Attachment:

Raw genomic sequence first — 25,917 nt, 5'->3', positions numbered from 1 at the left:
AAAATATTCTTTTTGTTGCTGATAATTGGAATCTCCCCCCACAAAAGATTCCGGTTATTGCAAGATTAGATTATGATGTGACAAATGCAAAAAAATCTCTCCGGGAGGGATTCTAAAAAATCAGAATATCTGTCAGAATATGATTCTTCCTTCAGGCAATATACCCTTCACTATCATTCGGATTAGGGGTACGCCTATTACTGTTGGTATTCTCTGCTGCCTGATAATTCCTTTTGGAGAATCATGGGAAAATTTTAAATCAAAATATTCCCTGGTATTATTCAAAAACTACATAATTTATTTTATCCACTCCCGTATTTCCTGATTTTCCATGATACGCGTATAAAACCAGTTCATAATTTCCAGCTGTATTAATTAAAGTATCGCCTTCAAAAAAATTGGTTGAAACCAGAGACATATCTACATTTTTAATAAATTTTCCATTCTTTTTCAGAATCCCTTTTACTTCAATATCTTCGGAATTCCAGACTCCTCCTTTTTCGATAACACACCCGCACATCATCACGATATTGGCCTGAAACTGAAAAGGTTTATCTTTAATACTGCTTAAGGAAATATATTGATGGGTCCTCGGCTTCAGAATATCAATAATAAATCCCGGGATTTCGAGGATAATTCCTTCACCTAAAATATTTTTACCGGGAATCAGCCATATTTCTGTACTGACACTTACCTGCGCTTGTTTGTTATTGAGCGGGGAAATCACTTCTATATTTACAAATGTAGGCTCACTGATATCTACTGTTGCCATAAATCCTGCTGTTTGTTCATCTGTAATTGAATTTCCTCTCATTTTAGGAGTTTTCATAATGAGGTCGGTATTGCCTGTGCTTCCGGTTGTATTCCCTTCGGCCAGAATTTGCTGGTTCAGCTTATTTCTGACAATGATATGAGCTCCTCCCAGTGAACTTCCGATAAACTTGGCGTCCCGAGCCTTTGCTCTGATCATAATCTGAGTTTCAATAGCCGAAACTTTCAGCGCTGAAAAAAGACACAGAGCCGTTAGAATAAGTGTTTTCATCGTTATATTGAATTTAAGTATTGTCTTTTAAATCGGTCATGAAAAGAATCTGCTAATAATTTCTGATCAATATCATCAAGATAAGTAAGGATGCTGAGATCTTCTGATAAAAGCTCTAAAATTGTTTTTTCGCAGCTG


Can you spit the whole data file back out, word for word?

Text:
Raw genomic sequence first — 25,917 nt, 5'->3', positions numbered from 1 at the left:
AAAATATTCTTTTTGTTGCTGATAATTGGAATCTCCCCCCACAAAAGATTCCGGTTATTGCAAGATTAGATTATGATGTGACAAATGCAAAAAAATCTCTCCGGGAGGGATTCTAAAAAATCAGAATATCTGTCAGAATATGATTCTTCCTTCAGGCAATATACCCTTCACTATCATTCGGATTAGGGGTACGCCTATTACTGTTGGTATTCTCTGCTGCCTGATAATTCCTTTTGGAGAATCATGGGAAAATTTTAAATCAAAATATTCCCTGGTATTATTCAAAAACTACATAATTTATTTTATCCACTCCCGTATTTCCTGATTTTCCATGATACGCGTATAAAACCAGTTCATAATTTCCAGCTGTATTAATTAAAGTATCGCCTTCAAAAAAATTGGTTGAAACCAGAGACATATCTACATTTTTAATAAATTTTCCATTCTTTTTCAGAATCCCTTTTACTTCAATATCTTCGGAATTCCAGACTCCTCCTTTTTCGATAACACACCCGCACATCATCACGATATTGGCCTGAAACTGAAAAGGTTTATCTTTAATACTGCTTAAGGAAATATATTGATGGGTCCTCGGCTTCAGAATATCAATAATAAATCCCGGGATTTCGAGGATAATTCCTTCACCTAAAATATTTTTACCGGGAATCAGCCATATTTCTGTACTGACACTTACCTGCGCTTGTTTGTTATTGAGCGGGGAAATCACTTCTATATTTACAAATGTAGGCTCACTGATATCTACTGTTGCCATAAATCCTGCTGTTTGTTCATCTGTAATTGAATTTCCTCTCATTTTAGGAGTTTTCATAATGAGGTCGGTATTGCCTGTGCTTCCGGTTGTATTCCCTTCGGCCAGAATTTGCTGGTTCAGCTTATTTCTGACAATGATATGAGCTCCTCCCAGTGAACTTCCGATAAACTTGGCGTCCCGAGCCTTTGCTCTGATCATAATCTGAGTTTCAATAGCCGAAACTTTCAGCGCTGAAAAAAGACACAGAGCCGTTAGAATAAGTGTTTTCATCGTTATATTGAATTTAAGTATTGTCTTTTAAATCGGTCATGAAAAGAATCTGCTAATAATTTCTGATCAATATCATCAAGATAAGTAAGGATGCTGAGATCTTCTGATAAAAGCTCTAAAATTGTTTTTTCGCAGCTG